‘An orthoptist and an animator walk into a coffee shop’ sounds like the beginning of a bad joke, but is in fact the origin story of how an innovative collaboration has begun through the IWK Pediatric Vision Science Research Group (PVSRG).
“It was honestly a happy accident. I was notified by an IWK colleague of a presentation that Copernicus Animation Studios was holding. She noticed there was a virtual reality element to it and thought it might have potential for the eye clinic. Boy was she right,” Dr. Darren Oystreck, chief, IWK Orthoptics says. “Right after the presentation, I asked Ryan for coffee to brainstorm. And the rest, as they say, is history.”
Oystreck is speaking of a presentation by Ryan Cameron, employee of Copernicus Studios and now, thanks to this fateful meeting, CEO of a company called Electric Puppets.
“We have been doing virtual reality programming for years, mostly in the fields of animation and gaming,” Cameron says. “After the company won the Innovacorp Spark competition and moved into the Life Sciences Research building, the pivot to medical technology really took off. The meeting with Oystreck was a prime example of how collaboration leads to innovation.”
Immediately after the presentation that day, Cameron and Oystreck toured the eye clinic, where they discussed opportunities for how virtual reality could be used. The research work advanced from there through the PVSRG, with the aid of Steve Van Iderstine, research associate, Francois Tremblay, manager, Electrophysiology Lab and Dr. Robert LaRoche, chief, pediatric ophthalmology at IWK.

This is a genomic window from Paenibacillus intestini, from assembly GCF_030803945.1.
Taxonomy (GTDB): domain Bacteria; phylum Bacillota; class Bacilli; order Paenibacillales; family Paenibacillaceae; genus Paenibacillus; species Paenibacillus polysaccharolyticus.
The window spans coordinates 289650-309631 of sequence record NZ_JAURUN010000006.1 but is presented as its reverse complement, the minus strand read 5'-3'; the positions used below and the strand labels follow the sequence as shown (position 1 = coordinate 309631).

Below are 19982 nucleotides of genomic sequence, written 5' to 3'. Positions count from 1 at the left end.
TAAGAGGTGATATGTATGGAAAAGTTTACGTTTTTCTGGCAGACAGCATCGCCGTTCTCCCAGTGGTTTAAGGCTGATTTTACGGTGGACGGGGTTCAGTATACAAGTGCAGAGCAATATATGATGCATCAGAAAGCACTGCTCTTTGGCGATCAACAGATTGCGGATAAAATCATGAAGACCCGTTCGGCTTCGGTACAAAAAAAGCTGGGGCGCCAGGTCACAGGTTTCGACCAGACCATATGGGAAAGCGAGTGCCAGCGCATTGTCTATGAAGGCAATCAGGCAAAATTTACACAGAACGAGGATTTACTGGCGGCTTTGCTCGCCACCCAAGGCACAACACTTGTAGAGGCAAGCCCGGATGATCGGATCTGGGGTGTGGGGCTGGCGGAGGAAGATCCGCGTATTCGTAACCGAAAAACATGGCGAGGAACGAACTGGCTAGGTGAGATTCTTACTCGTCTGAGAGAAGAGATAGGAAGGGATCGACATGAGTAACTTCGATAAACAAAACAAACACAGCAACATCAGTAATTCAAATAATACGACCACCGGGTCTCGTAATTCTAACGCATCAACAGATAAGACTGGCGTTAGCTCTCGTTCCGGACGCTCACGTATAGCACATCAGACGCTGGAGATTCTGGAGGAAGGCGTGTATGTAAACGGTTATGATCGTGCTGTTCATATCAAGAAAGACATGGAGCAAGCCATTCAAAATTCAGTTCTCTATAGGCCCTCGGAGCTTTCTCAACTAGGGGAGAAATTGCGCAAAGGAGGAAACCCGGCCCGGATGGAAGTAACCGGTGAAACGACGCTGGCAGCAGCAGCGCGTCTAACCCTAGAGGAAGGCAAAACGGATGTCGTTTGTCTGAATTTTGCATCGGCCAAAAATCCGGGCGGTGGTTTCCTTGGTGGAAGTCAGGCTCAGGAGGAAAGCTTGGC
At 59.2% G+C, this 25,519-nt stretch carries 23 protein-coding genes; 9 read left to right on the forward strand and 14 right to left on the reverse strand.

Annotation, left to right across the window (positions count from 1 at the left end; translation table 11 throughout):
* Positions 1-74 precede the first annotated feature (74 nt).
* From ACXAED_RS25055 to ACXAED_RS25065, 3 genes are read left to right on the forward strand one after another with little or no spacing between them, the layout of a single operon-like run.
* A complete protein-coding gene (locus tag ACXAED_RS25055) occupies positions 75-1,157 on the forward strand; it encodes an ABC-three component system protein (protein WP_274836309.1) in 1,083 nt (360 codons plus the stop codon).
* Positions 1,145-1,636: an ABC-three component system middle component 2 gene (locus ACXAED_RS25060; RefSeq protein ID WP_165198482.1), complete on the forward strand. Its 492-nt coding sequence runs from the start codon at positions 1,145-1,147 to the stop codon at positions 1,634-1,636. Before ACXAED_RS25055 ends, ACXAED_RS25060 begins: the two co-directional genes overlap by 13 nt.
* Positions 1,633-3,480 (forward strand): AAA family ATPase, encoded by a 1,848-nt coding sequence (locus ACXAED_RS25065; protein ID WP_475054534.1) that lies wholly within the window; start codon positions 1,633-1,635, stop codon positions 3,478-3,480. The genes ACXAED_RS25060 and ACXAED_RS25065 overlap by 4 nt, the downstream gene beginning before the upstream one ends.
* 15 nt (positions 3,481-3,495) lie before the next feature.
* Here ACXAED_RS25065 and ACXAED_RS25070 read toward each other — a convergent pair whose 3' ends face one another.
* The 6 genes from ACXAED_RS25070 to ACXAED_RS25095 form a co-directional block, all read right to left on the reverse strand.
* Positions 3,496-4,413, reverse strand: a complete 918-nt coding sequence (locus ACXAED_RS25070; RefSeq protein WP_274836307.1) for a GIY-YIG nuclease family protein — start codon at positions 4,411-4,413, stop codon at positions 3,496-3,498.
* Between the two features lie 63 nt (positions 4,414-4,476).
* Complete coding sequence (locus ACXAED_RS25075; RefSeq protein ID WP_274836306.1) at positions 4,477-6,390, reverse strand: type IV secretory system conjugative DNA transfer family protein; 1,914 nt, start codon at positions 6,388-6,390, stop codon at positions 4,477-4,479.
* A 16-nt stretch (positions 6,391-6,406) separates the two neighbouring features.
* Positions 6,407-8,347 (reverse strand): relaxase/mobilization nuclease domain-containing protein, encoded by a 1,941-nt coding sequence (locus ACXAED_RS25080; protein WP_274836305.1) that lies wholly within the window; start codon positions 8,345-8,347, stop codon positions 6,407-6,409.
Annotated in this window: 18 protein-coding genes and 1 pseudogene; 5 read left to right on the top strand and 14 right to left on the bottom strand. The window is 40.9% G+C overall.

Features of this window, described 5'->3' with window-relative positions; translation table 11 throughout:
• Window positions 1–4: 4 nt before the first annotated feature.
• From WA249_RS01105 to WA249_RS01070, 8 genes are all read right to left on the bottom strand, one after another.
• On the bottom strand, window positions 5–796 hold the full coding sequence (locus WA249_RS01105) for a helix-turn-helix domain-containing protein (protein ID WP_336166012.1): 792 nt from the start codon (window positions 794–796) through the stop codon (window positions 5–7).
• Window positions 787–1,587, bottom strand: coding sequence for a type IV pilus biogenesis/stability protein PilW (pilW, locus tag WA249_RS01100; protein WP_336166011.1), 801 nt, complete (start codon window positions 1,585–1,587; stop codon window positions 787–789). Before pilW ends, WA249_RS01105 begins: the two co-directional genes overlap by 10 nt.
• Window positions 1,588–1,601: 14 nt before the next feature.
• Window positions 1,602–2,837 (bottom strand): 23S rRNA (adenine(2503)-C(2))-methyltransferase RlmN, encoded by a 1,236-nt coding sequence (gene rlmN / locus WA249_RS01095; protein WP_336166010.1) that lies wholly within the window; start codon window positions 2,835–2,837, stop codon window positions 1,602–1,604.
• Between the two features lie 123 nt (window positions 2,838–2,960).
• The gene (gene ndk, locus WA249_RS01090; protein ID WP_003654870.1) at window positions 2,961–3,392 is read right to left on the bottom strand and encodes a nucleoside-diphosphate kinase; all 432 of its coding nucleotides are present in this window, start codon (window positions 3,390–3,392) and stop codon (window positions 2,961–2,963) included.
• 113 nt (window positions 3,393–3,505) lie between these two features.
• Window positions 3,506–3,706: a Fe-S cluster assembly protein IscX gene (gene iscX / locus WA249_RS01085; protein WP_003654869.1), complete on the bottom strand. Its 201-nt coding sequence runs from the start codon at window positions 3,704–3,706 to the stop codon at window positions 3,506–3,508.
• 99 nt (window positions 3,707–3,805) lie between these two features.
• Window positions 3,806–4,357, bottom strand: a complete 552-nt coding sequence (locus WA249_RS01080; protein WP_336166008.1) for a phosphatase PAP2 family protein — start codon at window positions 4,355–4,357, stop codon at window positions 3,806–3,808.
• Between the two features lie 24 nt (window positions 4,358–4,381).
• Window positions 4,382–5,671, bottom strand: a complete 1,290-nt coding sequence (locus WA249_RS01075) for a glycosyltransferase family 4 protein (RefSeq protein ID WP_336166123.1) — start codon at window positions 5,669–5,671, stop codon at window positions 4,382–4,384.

The group immediately saw that the potential benefits of applying virtual reality in the clinic were twofold. It could provide better clinical data as well as a better patient experience.
“The IWK Eye Clinic has an excellent reputation, both locally and internationally,” Van Iderstine says. “But some of the technology in the ophthalmology field itself is antiquated and measurements have to be taken manually, one after another.”
Evrisia is the flagship product recently unveiled by Electric Puppets as the fruit of this collaboration. The immersive platform records movement, eye position and pupil size, and can be played back in virtual reality by a clinician. It presents customized environments, characters, and props to create an engaging patient experience.
“The goal is that one day a child in the waiting room, will be immersed in a virtual reality, with cool animated characters and engaging game play,” Tremblay says. “All the while, measurements are being taken and fed to a clinician – with more accuracy, consistency and depth than ever before.”
The group has recently received approval from the IWK Research Ethics Board to begin clinical trials with the eye clinic patient population.
“Based on the tests we have already seen, we have every reason to believe this research and the innovation coming out of it will be a game-changer,” Oystreck says.